Fashion
As newspapers review concerts, the rasikas review the sarees in sabha canteens.
  • Friday, January 13, 2017 - 17:08
Sriranjani (p.c Prasanna Ranganathan), Vijayalakshmi

Priyanka Raman

Come December, and the silks are out in Chennai. And not only because the pleasant weather allows it - it's kutcheri season! Even people who otherwise do not listen to classical music or take any interest in Bharatanatyam can suddenly be found hobnobbing with their friends at concert venues. It's not for nothing that people believe music and silks have an intimate connection.

And so, while newspapers carry reviews of the best Kalyanis and Kambodis, the outfits of these artists are also reviewed by the rasikas in the sabha canteens. And the fashion faux pas are discussed too, in hushed voices. Carnatic musicians are expected to wear "proper concert attire" which basically means traditional clothing and jewelry. While nobody talks about it openly, the artists are not just judged based on their musical prowess but also their aesthetics when it comes to dressing.

L-R Sriranjani Santhanagopalan (outfit: Aavaranaa  p.c: Siddhart Murali), Vidya Kalyanaraman (p.c: Ramanathan Iyer), Vasudha Ravi

There are some unspoken rules. For instance, female musicians are expected to wear sarees, some basic jewelry and a string of flowers. Hair must be neatly tied up and a bindi is non-negotiable. According to classical vocalist Vasudha Ravi, “There is a fine balance between being traditional and yet well-dressed that musicians are expected to achieve.”

Every year, there are new trends that catch on. Classical vocalist, Sriranjani Santhanagopalan says, “The growing trend this year is to match time tested saree patterns like vaira oosi, maanga patterns and paalum pazhamums with modern, edgy blouses. Some combinations don't make sense on paper but look very pleasing when worn.”

Vasudha says, “The trend now is to wear unique designer blouses with regular sarees.”

According to classical vocalist, Vidya Kalyanaraman, “People are opting for sarees with less zari and bling. Also blouses with elbow length & puff sleeves have made a comeback.”

Every musician has their own personal style that has evolved from years of testing waters and figuring out what works for them. For instance, Vidya admits to being partial to silk cotton sarees. She feels they offer her the comfort she seeks while being sufficiently dressy.

But both Vasudha and Sriranjani prefer pure silks. Vasudha swears by pure silk sarees for concerts and likes to pair them with traditional jewelry. However, she admits she loves experimenting with accessories including terracotta, silk thread, polymer clay and timeless temple jewelry.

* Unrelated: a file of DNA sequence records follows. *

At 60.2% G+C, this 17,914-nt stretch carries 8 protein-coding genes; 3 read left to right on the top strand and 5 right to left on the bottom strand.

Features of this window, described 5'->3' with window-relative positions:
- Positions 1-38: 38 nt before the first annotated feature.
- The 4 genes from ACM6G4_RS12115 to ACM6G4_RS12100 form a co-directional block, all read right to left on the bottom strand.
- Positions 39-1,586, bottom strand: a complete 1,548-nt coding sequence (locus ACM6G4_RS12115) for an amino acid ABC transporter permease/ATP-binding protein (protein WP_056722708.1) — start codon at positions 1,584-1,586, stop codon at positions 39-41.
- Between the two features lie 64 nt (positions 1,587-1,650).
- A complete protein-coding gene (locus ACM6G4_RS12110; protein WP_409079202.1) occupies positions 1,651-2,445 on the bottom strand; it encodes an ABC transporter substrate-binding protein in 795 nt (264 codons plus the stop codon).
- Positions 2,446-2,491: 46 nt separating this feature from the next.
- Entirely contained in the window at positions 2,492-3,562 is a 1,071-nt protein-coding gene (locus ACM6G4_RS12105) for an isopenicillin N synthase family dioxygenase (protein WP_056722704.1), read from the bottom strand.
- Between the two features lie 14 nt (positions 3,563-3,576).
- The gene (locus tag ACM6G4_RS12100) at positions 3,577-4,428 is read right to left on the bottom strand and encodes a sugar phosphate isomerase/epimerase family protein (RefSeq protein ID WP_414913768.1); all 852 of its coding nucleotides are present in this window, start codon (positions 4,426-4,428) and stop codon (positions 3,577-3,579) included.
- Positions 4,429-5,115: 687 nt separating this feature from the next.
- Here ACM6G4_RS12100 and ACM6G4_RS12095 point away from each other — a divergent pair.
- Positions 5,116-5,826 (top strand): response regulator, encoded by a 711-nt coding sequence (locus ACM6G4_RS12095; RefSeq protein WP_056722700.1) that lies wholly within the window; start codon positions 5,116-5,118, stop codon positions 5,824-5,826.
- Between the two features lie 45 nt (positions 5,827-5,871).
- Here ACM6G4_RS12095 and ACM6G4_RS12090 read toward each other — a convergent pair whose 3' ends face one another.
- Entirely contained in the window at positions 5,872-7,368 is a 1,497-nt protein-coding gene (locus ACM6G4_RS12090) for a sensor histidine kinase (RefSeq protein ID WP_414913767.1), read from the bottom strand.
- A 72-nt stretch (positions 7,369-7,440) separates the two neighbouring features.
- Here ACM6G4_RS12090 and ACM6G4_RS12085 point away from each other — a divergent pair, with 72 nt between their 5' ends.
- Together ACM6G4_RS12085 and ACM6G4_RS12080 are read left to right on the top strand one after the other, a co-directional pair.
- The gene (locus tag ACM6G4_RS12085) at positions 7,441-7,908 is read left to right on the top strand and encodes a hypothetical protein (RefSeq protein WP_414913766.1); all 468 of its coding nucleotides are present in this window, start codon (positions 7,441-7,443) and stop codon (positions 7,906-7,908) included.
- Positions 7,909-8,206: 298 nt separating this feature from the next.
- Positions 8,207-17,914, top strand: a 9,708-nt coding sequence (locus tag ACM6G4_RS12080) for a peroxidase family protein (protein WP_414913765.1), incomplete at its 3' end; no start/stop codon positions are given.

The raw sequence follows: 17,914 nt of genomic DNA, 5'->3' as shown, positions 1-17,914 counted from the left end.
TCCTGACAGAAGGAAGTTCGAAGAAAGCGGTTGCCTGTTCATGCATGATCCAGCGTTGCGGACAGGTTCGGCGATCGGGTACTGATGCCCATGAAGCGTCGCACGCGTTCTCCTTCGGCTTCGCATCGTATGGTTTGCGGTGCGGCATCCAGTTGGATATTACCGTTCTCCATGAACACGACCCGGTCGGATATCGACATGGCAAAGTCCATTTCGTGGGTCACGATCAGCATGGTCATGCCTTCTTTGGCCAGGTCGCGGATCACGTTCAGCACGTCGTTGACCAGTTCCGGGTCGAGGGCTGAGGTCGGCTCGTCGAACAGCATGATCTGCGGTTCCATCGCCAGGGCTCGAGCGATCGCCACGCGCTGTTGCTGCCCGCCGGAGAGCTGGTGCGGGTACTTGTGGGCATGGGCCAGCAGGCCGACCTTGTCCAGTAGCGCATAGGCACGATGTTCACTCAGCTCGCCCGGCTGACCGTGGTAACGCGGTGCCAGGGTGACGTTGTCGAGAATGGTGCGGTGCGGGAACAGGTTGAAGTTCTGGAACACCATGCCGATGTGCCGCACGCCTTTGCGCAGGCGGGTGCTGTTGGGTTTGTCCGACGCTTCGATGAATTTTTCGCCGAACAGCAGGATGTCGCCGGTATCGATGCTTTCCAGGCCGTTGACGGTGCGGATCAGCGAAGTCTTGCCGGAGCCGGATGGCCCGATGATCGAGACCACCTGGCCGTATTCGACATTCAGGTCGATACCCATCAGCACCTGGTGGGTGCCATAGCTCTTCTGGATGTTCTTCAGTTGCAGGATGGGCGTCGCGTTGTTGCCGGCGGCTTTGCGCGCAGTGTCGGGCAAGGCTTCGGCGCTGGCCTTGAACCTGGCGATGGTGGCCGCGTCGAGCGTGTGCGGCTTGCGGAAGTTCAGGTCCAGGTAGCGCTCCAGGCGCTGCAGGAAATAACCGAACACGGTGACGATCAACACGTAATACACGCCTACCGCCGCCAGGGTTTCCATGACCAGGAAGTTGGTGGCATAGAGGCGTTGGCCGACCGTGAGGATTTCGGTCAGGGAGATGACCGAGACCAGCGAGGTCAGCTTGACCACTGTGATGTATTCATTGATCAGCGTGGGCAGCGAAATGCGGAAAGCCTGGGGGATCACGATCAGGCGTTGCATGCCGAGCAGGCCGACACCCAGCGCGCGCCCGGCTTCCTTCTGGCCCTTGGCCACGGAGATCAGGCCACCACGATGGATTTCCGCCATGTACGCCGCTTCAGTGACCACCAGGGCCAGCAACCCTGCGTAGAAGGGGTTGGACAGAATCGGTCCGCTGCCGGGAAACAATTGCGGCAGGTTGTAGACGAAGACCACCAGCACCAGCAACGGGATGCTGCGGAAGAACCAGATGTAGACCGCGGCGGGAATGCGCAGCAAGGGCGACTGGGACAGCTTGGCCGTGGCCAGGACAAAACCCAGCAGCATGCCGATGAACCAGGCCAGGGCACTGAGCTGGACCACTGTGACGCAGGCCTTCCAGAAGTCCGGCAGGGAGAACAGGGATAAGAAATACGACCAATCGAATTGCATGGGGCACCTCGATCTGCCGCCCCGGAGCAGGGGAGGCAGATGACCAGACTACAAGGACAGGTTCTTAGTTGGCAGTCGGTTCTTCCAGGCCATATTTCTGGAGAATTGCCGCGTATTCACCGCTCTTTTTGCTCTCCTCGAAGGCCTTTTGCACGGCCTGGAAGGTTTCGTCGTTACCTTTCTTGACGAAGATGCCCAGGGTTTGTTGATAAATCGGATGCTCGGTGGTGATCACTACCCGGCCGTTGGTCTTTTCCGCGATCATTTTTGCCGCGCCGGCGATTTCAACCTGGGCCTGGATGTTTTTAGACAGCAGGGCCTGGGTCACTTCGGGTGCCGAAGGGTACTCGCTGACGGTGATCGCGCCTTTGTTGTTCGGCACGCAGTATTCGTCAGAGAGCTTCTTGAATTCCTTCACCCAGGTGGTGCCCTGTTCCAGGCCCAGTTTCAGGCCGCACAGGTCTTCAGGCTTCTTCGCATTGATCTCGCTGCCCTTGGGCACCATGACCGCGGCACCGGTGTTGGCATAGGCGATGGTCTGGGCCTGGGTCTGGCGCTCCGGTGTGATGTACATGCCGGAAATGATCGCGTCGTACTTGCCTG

A beautiful terracotta neck piece from Aavaranaa.com.

Sriranjani also admits being partial to terracota jewelry. She says, “Personally I find silk and terracotta jewelery to be a match made in heaven. The earthiness of the terracotta jewelry complements the richness of silk sarees. I think the theme of my look this season was silk saree-terracota jewelry combo.”

There is definitely extra pressure on the female artists to put together good looks for their concerts. Although most of them do not go out of the way to shop, they do spend some time before the music season on their wardrobe. Sriranjani says, “I buy two sarees on an average during the lean season and do a little special shopping in November for the Margazhi season.”

Apart from pre-season shopping, musicians are always on the lookout for unique and good concert-wear sarees. Vasudha admits that she does indulge in some shopping when she travels. Her concert tour to Thiruvananthapuram ended with her coming back with some lovely mural sarees. Sriranjani loves looking for unique sarees at Aavaranaa, Sundari Silks and Old Kumaran. She also loves shopping in Hyderabad.

Vijayalakshmi Krishna, Co-founder & Designer, Aavaranaa, says, “We usually come up with a special range for Margazhi. Musicians and rasikas love to indulge in some shopping during November - December. The NRIs also fly down to catch a few concerts and do some saree shopping. This year we brought out a range of retro sarees featuring palum-pazhamum and checks which was a great hit. We find people are opting for less zari border and asking for Kalamkaris. Needless to say our Kalamkaris and block-prints on silk were in demand. People are also gravitating towards colour-blocking with half-n-half and partly pallu sarees.”